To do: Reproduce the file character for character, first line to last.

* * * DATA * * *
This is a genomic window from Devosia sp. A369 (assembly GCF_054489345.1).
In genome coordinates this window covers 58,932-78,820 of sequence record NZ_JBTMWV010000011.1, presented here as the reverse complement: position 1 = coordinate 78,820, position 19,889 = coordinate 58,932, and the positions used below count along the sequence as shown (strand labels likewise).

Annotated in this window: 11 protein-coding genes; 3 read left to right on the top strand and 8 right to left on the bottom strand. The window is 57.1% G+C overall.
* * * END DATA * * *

This is a genomic window from Devosia sp. A369 (assembly GCF_054489345.1).
In genome coordinates this window covers 58,932-78,820 of sequence record NZ_JBTMWV010000011.1, presented here as the reverse complement: position 1 = coordinate 78,820, position 19,889 = coordinate 58,932, and the positions used below count along the sequence as shown (strand labels likewise).

Annotated in this window: 11 protein-coding genes; 3 read left to right on the top strand and 8 right to left on the bottom strand. The window is 57.1% G+C overall.